Ellen G. White Writings

<< Back Forward >>

«Back «Prev. Pub. «Ch «Pg   Pg» Ch» Next Pub.» Forward»

Special Testimonies On Education, Page 32

Chapter 4—Importance of Physical Culture

Physical culture is an essential part of all right methods of education. The young need to be taught how to develop their physical powers, how to preserve these powers in the best condition, and how to make them useful in the practical duties of life. Many think that these things are no part of school work; but this is a mistake. The lessons necessary to fit one for practical usefulness should be taught to every child in the home and to every student in the schools.

The place for physical training to begin is in the home, with the little child. Parents should lay the foundation for a healthy, happy life. One of the first questions to be decided is that of the food on their tables; for this is a matter upon which the development of the little ones and the health of the family very largely depend. Skill in the preparation of food is very important, and it is not less important that the food be of the proper quantity and quality.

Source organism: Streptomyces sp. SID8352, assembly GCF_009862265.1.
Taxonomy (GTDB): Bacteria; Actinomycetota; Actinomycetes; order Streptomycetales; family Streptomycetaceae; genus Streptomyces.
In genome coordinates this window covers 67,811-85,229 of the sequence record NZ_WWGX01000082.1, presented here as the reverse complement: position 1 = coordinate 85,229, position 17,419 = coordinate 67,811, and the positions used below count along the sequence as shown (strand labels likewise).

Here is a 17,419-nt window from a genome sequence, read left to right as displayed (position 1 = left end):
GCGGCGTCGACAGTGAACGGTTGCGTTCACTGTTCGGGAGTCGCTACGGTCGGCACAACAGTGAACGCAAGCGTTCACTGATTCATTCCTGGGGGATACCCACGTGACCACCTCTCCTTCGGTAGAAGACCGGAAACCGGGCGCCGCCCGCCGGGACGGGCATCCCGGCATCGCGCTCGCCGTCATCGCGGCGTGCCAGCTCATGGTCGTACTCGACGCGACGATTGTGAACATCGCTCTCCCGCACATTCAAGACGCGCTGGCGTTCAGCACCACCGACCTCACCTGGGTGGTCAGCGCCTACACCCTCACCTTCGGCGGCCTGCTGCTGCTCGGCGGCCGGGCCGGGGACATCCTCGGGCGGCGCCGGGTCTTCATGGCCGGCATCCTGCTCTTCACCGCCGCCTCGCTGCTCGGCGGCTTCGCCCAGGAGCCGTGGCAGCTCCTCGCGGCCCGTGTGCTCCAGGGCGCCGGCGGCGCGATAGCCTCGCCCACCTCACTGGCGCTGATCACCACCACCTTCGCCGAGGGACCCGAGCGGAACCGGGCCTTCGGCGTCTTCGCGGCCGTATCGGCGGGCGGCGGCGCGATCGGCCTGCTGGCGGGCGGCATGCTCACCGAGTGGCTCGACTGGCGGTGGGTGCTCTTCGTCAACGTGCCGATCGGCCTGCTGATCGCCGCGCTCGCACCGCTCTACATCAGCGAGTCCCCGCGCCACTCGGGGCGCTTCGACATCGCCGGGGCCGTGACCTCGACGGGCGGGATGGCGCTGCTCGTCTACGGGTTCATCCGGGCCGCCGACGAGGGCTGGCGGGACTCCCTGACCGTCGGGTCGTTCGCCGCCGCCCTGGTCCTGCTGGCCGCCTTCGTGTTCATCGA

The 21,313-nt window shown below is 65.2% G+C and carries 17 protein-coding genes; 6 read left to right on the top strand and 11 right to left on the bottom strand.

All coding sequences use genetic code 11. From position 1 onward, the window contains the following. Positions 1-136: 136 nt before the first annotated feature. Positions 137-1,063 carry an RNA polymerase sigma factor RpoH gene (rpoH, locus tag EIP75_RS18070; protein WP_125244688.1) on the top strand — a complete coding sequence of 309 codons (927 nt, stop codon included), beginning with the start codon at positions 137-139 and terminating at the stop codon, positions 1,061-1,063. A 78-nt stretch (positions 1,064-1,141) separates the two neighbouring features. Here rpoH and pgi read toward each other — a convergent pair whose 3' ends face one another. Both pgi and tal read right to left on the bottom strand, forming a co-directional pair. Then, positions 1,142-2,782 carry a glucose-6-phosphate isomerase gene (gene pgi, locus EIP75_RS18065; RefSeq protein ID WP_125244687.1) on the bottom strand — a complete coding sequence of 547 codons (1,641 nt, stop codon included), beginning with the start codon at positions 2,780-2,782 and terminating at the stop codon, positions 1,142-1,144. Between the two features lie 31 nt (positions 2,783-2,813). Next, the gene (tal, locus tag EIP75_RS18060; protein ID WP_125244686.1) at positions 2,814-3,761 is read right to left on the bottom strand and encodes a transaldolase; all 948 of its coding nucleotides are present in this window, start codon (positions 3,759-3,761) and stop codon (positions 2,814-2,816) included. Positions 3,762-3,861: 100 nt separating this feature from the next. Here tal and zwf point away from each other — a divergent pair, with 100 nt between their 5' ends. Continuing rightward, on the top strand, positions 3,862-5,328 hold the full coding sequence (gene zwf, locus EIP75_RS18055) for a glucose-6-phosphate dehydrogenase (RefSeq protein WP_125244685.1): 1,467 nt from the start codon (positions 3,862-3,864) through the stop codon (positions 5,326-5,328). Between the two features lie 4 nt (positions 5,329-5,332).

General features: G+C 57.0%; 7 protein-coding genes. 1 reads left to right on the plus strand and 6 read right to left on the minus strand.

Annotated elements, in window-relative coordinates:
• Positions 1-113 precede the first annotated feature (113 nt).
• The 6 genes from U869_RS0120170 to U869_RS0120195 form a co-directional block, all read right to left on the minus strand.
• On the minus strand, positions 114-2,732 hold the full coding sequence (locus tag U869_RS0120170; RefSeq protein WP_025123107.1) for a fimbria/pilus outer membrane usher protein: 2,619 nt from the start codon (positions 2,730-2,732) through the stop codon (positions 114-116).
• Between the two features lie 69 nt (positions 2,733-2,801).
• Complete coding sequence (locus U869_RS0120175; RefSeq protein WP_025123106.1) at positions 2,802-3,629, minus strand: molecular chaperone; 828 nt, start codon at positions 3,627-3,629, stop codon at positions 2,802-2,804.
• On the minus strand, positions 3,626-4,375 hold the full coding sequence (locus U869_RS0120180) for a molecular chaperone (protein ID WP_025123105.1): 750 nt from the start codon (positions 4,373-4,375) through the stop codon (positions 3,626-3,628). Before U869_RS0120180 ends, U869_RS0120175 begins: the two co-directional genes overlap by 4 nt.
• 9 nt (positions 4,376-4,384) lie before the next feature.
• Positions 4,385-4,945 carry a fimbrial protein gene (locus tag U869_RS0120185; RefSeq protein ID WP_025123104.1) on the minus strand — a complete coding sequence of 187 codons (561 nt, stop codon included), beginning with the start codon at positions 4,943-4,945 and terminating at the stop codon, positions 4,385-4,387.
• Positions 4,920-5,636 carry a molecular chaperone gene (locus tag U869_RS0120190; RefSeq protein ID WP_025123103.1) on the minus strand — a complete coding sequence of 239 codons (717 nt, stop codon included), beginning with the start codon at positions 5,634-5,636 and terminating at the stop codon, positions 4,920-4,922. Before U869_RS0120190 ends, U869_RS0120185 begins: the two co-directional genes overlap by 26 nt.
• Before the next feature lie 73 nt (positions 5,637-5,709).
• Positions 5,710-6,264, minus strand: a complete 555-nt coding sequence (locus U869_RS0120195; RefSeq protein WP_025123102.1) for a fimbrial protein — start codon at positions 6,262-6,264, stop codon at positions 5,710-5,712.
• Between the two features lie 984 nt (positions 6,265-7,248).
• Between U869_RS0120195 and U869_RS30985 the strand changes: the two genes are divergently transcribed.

We all need to exercise wisdom in eating. If more food is eaten than can be digested and appropriated, a decaying mass accumulates in the stomach, causing an offensive breath and a bad taste in the mouth. The vital powers are exhausted in an effort to throw off the excess, and the brain is robbed of nerve force. Less food would have nourished the system, and not wasted its powers in overwork. Yet wholesome food should be supplied, sufficient in quantity and quality to nourish the system. If we follow the Bible rule, “Whether therefore ye eat, or drink, or whatsoever ye do, do all to the glory of God,”

«Back «Prev. Pub. «Ch «Pg   Pg» Ch» Next Pub.» Forward»